ACTNews, LEBANON – The crisis in Lebanon is getting worse. Food prices that have been climbing for the past two years continue to soar after Lebanese Central Bank decided to end fuel subsidy in August
Rising gasoline and diesel prices have also prevented bottled water companies from operating their trucks and bottling plants. As a result, the price of bottled drinking water in Lebanon has skyrocketed. A one-liter bottle of water that previously cost LBP 1,000 now costs five times more. Purchasing drinking water has also become a heavy burden for many families in Lebanon.
The water infrastructure in Lebanon is poor. Tap water is not clean enough for consumption and does not even reach all households.
“We call it domestic water, not potable water,” said Elie Mansour, a UN habitat senior planning and infrastructure engineer.
Furthermore, Mansour added the Lebanese water authorities lacked money to repair cracked and rusty pipelines. As a result, water can be contaminated on its way to people's homes, and much of it leaks through the cracked pipes.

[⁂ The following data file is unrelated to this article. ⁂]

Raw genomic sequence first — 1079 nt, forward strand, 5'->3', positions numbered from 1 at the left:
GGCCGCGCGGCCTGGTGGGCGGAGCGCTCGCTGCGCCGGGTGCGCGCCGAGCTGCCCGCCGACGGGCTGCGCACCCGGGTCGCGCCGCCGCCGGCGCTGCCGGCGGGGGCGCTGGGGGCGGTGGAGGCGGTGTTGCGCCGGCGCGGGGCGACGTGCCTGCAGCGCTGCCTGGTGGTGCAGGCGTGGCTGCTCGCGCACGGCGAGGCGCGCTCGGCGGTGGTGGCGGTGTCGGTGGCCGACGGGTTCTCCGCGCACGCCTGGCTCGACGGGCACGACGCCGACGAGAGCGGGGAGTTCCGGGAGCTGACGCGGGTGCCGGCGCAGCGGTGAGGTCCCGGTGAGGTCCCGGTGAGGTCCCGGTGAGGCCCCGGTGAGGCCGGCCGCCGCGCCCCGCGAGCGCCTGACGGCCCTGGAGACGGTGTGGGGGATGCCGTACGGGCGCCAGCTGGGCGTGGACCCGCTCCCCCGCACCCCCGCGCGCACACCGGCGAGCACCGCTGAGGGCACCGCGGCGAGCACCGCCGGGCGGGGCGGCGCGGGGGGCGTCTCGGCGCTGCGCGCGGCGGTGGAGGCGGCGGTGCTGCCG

“Some families have been boiling water before drinking it, or in some cases simply drink it straight from the tap. This can lead to waterborne diseases, and we have documented cases of salmonella and diarrhea,” he explained.
Firdaus Guritno from Aksi Cepat Tanggap (ACT)'s Global Humanity Response said on Wednesday (9/8/2021) that the soaring food and drinking water prices in Lebanon had an impact on hundreds of thousands of Palestinian and Syrian refugees there. The majority of them do not have jobs, so this crisis will be a big blow for them.
"Before this crisis, it was very difficult for Syrian and Palestinian refugees to be able to buy enough food. Now the prices of basic necessities have skyrocketed. Hopefully, generous friends can provide assistance for the refugees because they can only depend on the kindness of the benefactors at this time," invited Firdaus.